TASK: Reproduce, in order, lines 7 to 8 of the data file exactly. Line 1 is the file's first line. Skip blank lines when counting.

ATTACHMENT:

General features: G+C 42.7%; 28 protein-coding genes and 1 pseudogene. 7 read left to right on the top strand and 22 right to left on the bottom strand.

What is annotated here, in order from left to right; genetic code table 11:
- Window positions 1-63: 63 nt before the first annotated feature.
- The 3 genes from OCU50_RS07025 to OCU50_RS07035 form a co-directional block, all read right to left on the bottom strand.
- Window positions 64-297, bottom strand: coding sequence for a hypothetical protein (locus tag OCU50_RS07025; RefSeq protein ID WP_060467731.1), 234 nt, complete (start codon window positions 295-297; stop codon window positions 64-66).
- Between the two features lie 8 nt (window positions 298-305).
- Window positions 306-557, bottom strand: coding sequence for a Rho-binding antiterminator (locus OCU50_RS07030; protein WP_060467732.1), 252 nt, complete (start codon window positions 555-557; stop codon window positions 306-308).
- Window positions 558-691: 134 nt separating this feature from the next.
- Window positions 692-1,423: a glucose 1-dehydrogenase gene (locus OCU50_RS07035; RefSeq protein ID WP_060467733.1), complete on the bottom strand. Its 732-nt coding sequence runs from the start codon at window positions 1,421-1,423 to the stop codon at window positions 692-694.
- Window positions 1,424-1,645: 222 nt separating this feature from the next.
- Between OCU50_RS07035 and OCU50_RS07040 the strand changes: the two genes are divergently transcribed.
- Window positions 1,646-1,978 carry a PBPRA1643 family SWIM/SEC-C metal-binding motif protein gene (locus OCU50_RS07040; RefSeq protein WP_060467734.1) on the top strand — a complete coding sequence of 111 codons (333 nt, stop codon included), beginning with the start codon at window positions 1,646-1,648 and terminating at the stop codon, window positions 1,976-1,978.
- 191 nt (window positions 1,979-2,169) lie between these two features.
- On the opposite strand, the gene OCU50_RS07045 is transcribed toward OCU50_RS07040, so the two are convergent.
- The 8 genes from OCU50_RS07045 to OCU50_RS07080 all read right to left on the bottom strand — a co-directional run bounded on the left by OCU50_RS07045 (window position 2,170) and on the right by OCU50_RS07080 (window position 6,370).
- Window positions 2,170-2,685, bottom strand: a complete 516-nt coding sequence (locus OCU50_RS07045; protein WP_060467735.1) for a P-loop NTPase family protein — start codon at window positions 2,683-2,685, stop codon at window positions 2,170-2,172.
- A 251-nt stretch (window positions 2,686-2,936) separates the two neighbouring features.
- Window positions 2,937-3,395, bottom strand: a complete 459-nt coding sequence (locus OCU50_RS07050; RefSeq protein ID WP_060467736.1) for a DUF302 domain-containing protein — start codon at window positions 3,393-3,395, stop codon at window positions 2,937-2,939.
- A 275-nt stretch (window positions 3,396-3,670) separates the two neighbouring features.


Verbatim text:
- Window positions 306-557, bottom strand: coding sequence for a Rho-binding antiterminator (locus OCU50_RS07030; protein WP_060467732.1), 252 nt, complete (start codon window positions 555-557; stop codon window positions 306-308).
- Window positions 558-691: 134 nt separating this feature from the next.